I live in the bottom of a tea-cup, the basin of an English town that is no more remarkable than any other English town. It has little flair, too much submissiveness, many characters but no character. It is a stencilled town convinced that it is something more than margins.
Front gardens are filled with bits and pieces of broken things that are perpetually leaving. Cardboard boxes, disconnected fridges, unfinished patios, wellingtons that have paused to collect the clouds. The crocuses have frostbite and the lawns are fraying at the edges like muddy carpet. As you follow the road, the houses get bigger and their front doors get shabbier. Paint peels like sunburnt skin and the road stains yellow. The old and the new mix obscenely; two girls, tied at the elbow, crack their feet on the sound of their sisters’ high heels slapping paving stones. Most people have got extensions that have left their house in two pieces, the bricks never seeming to meet. Gingham table cloths hang out to dry, a red double-decker teeters on a corner, biked teenagers slip through the net of the Friday sky. It’s a green-ish evening and the clouds are strung like DNA blots around the blurring sun. The light’s not strong enough to dry your bones but, when you look at it, the sun seems to have exceeded any outline. A slab of sky is golden.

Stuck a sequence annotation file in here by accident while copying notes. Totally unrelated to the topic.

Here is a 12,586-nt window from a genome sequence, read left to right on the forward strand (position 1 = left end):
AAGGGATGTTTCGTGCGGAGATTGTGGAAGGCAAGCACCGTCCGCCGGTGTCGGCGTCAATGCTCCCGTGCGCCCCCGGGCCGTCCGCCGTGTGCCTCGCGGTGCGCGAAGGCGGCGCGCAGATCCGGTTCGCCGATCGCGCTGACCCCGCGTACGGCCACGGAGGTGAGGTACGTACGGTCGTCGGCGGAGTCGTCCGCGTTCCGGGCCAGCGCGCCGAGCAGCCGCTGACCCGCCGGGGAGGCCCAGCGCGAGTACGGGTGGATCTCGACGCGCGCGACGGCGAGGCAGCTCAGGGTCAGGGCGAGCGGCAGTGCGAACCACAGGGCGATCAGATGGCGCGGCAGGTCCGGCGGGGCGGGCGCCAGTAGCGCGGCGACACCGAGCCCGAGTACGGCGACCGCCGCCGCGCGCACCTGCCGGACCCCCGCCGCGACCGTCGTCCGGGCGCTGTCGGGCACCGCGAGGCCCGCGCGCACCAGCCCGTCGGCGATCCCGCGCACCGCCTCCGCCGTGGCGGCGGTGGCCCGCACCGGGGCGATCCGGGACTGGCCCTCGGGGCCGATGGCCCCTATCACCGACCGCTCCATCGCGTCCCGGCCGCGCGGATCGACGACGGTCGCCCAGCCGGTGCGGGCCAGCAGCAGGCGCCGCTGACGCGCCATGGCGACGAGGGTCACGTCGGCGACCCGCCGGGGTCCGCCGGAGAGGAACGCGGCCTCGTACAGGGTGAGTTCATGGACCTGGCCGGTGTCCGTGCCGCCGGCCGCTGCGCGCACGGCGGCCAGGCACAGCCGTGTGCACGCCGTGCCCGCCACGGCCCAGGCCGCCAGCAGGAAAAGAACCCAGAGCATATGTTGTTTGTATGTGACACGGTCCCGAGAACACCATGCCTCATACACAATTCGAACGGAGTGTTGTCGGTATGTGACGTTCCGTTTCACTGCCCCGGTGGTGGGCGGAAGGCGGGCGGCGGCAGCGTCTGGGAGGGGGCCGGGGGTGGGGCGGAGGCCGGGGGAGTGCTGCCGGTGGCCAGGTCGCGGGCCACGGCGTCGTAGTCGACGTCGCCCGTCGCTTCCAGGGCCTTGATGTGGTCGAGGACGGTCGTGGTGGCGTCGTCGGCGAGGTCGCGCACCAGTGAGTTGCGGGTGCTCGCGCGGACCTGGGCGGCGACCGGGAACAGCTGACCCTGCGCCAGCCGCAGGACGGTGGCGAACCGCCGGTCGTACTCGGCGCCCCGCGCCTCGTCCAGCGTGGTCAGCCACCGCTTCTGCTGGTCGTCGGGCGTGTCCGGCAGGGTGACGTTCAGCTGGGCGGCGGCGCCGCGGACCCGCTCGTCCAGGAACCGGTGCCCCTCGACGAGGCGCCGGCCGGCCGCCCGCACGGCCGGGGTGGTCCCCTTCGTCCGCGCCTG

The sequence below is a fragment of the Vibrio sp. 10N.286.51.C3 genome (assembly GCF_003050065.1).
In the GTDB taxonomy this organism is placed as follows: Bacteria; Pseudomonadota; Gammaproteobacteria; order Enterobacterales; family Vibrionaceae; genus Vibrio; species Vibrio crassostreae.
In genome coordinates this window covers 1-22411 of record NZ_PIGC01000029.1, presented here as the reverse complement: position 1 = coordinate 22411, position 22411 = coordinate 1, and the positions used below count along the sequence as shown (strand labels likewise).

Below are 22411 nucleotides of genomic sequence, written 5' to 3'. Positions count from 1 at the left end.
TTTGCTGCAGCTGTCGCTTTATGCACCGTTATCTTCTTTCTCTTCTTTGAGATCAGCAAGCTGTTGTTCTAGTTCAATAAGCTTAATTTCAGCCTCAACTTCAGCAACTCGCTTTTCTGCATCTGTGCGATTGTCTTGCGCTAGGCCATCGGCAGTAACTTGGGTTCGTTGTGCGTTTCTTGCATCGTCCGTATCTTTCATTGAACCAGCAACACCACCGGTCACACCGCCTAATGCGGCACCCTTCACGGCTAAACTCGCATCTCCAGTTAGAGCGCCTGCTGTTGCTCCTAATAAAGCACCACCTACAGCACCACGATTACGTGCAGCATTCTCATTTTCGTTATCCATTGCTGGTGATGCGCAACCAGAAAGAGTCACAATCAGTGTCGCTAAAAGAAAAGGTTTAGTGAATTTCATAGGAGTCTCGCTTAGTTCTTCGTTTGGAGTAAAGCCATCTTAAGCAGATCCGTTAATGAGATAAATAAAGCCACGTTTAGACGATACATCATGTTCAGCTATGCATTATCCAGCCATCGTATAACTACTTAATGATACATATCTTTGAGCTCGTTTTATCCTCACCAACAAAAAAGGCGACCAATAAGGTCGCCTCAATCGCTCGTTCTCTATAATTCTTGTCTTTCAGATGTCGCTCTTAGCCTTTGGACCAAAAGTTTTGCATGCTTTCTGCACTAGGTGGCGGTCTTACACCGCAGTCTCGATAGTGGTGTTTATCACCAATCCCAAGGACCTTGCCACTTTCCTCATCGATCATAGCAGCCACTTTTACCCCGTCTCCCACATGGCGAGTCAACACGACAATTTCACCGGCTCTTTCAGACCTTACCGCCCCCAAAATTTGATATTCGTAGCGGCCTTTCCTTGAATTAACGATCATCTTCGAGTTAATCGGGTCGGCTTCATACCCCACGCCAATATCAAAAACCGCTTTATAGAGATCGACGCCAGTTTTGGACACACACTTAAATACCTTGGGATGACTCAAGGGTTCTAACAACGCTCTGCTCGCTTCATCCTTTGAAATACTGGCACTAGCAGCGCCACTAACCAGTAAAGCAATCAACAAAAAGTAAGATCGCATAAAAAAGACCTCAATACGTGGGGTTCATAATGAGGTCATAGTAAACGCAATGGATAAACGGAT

The allotment is rows upon rows upon rows of bamboo canes, browned like apple cores. Chicken wire and faded Wendy houses slouch upon their soil trenches. It is a patchwork of mediocrity; the beige and the brown and the grey overtake the green. Tin cans stud the place like piercings on the body of an ex-punk; only dead things grow and the colours have been switched to mute.
There’s a market on Saturdays where strawberries will cost you the moon and where egg boxes are recycled until they drip in the rain.
My grandparents remember my town in its embyonic stages, my parents remember when it still was framed with local business, I remember it when Shakeaway was a fruit and vegetable store that sold palenta on Wednesdays. My town is locked in a cycle of self-improvement that it never seems to benefit from. It is infitely greyed and nothing more or less than ordinary. Boys in beanie hats pretend that they understand parkour and the haberdashery closes down. Each month, the window displays alter to no avail and the dust sinks a little closer to the pages we’re constantly trying to turn.
I live in the bottom of a tea-cup and I never stop trying to read insubstantial fortunes from the dregs I’ve left behind.